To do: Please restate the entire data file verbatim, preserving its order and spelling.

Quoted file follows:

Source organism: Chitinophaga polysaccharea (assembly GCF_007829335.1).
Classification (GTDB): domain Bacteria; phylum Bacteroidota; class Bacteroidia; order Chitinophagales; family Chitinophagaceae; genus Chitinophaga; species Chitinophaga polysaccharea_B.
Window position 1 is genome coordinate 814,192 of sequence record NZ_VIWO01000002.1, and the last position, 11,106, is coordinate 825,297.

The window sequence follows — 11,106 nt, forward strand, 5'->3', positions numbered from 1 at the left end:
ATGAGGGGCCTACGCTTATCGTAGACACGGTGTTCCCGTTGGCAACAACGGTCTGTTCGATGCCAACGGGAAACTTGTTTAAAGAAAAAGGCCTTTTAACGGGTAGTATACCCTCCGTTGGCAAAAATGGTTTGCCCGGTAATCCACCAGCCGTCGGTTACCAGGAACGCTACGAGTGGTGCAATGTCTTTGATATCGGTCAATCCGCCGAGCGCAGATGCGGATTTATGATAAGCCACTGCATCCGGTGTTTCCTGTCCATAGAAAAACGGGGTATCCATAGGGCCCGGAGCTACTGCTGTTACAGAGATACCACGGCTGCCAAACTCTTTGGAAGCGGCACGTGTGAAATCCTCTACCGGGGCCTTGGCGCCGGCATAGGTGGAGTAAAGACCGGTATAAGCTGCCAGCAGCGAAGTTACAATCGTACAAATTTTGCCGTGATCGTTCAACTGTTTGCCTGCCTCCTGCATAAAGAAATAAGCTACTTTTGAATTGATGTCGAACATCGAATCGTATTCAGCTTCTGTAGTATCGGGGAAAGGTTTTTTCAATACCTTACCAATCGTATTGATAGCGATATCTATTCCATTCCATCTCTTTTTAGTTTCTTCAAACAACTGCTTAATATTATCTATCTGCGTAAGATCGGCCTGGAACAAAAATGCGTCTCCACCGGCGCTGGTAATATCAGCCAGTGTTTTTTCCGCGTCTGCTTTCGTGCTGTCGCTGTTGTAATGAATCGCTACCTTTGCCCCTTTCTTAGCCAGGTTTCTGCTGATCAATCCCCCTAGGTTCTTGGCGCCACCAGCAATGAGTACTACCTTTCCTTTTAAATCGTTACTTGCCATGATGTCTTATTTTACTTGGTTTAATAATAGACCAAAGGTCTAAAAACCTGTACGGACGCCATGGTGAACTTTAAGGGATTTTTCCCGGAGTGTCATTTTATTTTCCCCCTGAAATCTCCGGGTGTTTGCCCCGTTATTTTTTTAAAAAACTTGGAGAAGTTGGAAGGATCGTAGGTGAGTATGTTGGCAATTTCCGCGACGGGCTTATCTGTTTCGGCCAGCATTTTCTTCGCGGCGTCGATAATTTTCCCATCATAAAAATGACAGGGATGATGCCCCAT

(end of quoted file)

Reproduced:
Source organism: Chitinophaga polysaccharea (assembly GCF_007829335.1).
Classification (GTDB): domain Bacteria; phylum Bacteroidota; class Bacteroidia; order Chitinophagales; family Chitinophagaceae; genus Chitinophaga; species Chitinophaga polysaccharea_B.
Window position 1 is genome coordinate 814,192 of sequence record NZ_VIWO01000002.1, and the last position, 11,106, is coordinate 825,297.

The window sequence follows — 11,106 nt, forward strand, 5'->3', positions numbered from 1 at the left end:
ATGAGGGGCCTACGCTTATCGTAGACACGGTGTTCCCGTTGGCAACAACGGTCTGTTCGATGCCAACGGGAAACTTGTTTAAAGAAAAAGGCCTTTTAACGGGTAGTATACCCTCCGTTGGCAAAAATGGTTTGCCCGGTAATCCACCAGCCGTCGGTTACCAGGAACGCTACGAGTGGTGCAATGTCTTTGATATCGGTCAATCCGCCGAGCGCAGATGCGGATTTATGATAAGCCACTGCATCCGGTGTTTCCTGTCCATAGAAAAACGGGGTATCCATAGGGCCCGGAGCTACTGCTGTTACAGAGATACCACGGCTGCCAAACTCTTTGGAAGCGGCACGTGTGAAATCCTCTACCGGGGCCTTGGCGCCGGCATAGGTGGAGTAAAGACCGGTATAAGCTGCCAGCAGCGAAGTTACAATCGTACAAATTTTGCCGTGATCGTTCAACTGTTTGCCTGCCTCCTGCATAAAGAAATAAGCTACTTTTGAATTGATGTCGAACATCGAATCGTATTCAGCTTCTGTAGTATCGGGGAAAGGTTTTTTCAATACCTTACCAATCGTATTGATAGCGATATCTATTCCATTCCATCTCTTTTTAGTTTCTTCAAACAACTGCTTAATATTATCTATCTGCGTAAGATCGGCCTGGAACAAAAATGCGTCTCCACCGGCGCTGGTAATATCAGCCAGTGTTTTTTCCGCGTCTGCTTTCGTGCTGTCGCTGTTGTAATGAATCGCTACCTTTGCCCCTTTCTTAGCCAGGTTTCTGCTGATCAATCCCCCTAGGTTCTTGGCGCCACCAGCAATGAGTACTACCTTTCCTTTTAAATCGTTACTTGCCATGATGTCTTATTTTACTTGGTTTAATAATAGACCAAAGGTCTAAAAACCTGTACGGACGCCATGGTGAACTTTAAGGGATTTTTCCCGGAGTGTCATTTTATTTTCCCCCTGAAATCTCCGGGTGTTTGCCCCGTTATTTTTTTAAAAAACTTGGAGAAGTTGGAAGGATCGTAGGTGAGTATGTTGGCAATTTCCGCGACGGGCTTATCTGTTTCGGCCAGCATTTTCTTCGCGGCGTCGATAATTTTCCCATCATAAAAATGACAGGGATGATGCCCCAT